Research Spotlight: Lost in a fog on Mars

Authors


Abstract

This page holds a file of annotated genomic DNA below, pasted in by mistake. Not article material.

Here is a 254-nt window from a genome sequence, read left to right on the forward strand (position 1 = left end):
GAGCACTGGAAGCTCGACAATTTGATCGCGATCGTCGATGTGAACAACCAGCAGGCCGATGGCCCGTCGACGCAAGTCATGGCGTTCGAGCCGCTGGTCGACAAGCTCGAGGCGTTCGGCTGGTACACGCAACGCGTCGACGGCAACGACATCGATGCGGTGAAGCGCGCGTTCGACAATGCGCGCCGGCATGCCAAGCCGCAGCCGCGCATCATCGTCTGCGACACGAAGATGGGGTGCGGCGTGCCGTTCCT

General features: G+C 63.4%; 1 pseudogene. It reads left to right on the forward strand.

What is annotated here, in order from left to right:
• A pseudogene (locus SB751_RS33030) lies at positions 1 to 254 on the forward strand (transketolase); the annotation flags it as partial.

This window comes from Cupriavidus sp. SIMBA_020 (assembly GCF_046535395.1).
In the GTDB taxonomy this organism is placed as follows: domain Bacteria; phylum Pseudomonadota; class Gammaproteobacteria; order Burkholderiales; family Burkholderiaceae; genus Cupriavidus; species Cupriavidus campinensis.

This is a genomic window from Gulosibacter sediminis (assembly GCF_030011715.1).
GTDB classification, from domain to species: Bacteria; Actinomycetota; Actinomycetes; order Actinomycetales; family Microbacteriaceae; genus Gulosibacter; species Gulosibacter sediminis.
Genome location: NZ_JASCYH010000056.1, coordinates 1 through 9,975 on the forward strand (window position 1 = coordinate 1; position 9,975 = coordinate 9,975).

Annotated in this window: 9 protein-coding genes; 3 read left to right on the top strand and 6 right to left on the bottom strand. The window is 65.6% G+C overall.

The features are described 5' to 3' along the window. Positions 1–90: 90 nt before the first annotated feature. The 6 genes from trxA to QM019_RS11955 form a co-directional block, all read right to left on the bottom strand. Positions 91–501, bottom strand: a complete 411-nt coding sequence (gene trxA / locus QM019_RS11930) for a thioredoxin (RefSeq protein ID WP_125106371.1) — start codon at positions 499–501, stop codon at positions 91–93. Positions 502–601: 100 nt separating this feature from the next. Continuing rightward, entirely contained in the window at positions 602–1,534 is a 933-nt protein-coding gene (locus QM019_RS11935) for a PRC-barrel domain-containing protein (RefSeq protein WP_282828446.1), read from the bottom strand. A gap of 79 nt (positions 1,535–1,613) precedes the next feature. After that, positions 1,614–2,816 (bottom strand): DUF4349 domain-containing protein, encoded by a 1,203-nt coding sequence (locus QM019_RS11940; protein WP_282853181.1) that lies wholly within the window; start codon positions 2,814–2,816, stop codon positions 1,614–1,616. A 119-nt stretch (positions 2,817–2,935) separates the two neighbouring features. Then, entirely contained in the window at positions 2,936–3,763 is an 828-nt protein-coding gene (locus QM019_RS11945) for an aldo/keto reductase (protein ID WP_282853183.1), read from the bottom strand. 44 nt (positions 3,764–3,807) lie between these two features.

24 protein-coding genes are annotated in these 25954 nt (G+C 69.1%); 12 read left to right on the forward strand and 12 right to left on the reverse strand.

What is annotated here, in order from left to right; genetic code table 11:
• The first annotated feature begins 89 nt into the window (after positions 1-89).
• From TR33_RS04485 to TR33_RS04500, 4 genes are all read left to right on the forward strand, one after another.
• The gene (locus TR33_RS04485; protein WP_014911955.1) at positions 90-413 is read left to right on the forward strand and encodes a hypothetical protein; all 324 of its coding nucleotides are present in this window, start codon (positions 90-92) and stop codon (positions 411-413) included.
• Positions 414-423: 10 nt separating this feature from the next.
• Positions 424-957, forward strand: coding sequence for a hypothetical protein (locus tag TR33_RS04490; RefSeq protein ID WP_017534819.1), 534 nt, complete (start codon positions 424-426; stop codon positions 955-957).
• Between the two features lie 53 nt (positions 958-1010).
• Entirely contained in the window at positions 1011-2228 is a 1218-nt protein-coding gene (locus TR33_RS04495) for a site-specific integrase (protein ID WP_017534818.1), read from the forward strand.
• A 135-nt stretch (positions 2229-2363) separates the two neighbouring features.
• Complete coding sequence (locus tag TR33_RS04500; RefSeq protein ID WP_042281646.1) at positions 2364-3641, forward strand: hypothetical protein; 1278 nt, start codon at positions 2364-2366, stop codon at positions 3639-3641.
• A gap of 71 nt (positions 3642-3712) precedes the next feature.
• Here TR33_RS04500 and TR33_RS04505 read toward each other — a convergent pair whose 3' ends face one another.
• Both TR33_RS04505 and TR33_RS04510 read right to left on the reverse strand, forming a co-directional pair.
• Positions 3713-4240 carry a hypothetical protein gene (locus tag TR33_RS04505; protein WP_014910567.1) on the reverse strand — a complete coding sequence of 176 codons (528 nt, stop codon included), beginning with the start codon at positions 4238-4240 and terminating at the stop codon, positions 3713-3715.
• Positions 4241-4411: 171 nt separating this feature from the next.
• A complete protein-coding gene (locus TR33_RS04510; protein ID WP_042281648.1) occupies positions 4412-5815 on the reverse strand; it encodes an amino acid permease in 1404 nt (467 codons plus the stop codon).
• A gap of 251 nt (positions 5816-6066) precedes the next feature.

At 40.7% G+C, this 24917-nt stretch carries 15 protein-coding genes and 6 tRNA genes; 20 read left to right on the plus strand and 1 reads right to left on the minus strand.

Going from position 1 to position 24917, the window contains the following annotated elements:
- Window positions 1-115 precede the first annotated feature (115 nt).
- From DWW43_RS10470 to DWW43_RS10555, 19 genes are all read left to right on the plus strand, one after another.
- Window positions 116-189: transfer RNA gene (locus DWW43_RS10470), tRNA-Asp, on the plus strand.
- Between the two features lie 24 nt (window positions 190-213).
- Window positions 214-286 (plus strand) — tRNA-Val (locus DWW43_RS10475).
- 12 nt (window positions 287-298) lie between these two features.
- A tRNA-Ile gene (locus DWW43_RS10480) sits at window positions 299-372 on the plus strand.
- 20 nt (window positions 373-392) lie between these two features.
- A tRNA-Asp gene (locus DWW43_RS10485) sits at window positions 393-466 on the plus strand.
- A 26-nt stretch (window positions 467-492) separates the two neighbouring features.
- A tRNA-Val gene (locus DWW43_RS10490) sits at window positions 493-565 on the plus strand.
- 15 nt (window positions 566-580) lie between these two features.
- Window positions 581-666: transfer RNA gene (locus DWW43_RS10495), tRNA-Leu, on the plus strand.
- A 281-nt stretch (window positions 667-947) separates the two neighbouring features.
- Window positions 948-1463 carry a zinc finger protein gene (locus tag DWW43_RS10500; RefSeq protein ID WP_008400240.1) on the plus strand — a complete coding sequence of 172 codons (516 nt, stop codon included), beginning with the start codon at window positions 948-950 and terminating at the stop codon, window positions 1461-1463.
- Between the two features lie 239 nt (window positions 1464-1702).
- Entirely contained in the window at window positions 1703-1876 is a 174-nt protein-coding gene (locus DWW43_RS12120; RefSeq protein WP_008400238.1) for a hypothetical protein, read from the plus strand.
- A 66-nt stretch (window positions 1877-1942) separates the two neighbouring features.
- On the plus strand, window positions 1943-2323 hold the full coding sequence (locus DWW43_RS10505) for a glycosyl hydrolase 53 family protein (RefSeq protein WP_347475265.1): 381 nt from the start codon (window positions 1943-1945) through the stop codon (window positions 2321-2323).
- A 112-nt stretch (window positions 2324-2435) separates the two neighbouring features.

[1] A pair of cameras mounted on the back of the Phoenix Mars Lander were used to capture how laser light, emitted by the lander's light detection and ranging (lidar) system, was scattered by water ice in the red planet's thin atmosphere.Moores et al. used the unique technique during four nights in 2008 to give the first detailed profile of the ice water content in the Martian near-surface atmosphere. The authors found that the icy fog is thickest around 50 meters above the surface, with a maximum concentration of 1.7 milligrams per cubic meter. They also found that the fog is not uniform but tends to decrease in thickness toward the surface. As the Martian night wears on, the surface of the planet cools below the frost point and water vapor in the atmosphere gets deposited on the ground. As the atmosphere is mixed by turbulence, more water is brought to lower altitudes, adding to the growing frost layer. Ice crystals also form in the air and precipitate to the ground from successively higher altitudes. The researchers estimate that by the time the Sun starts to rise in the morning, 2.5 micrometers of snow and frost have coated the surface of Mars in the northerly region around the Phoenix Lander. (Geophysical Research Letters, doi:10.1029/2010GL046315, 2011)